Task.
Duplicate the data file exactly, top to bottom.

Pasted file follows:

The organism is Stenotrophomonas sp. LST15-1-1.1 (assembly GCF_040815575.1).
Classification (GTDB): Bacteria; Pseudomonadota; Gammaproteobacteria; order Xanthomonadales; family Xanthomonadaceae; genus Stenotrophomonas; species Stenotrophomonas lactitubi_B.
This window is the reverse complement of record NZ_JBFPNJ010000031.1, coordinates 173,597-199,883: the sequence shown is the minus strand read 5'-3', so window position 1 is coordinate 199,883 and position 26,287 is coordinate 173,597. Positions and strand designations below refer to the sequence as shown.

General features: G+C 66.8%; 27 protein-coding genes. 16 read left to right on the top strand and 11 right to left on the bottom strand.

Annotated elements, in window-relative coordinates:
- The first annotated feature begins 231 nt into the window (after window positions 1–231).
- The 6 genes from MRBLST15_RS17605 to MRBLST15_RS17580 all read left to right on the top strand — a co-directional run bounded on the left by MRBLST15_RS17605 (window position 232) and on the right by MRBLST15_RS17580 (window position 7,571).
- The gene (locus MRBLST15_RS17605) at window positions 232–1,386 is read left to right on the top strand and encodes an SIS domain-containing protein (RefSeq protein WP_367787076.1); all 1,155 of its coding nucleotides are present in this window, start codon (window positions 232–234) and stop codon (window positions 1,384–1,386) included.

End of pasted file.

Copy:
The organism is Stenotrophomonas sp. LST15-1-1.1 (assembly GCF_040815575.1).
Classification (GTDB): Bacteria; Pseudomonadota; Gammaproteobacteria; order Xanthomonadales; family Xanthomonadaceae; genus Stenotrophomonas; species Stenotrophomonas lactitubi_B.
This window is the reverse complement of record NZ_JBFPNJ010000031.1, coordinates 173,597-199,883: the sequence shown is the minus strand read 5'-3', so window position 1 is coordinate 199,883 and position 26,287 is coordinate 173,597. Positions and strand designations below refer to the sequence as shown.

General features: G+C 66.8%; 27 protein-coding genes. 16 read left to right on the top strand and 11 right to left on the bottom strand.

Annotated elements, in window-relative coordinates:
- The first annotated feature begins 231 nt into the window (after window positions 1–231).
- The 6 genes from MRBLST15_RS17605 to MRBLST15_RS17580 all read left to right on the top strand — a co-directional run bounded on the left by MRBLST15_RS17605 (window position 232) and on the right by MRBLST15_RS17580 (window position 7,571).
- The gene (locus MRBLST15_RS17605) at window positions 232–1,386 is read left to right on the top strand and encodes an SIS domain-containing protein (RefSeq protein WP_367787076.1); all 1,155 of its coding nucleotides are present in this window, start codon (window positions 232–234) and stop codon (window positions 1,384–1,386) included.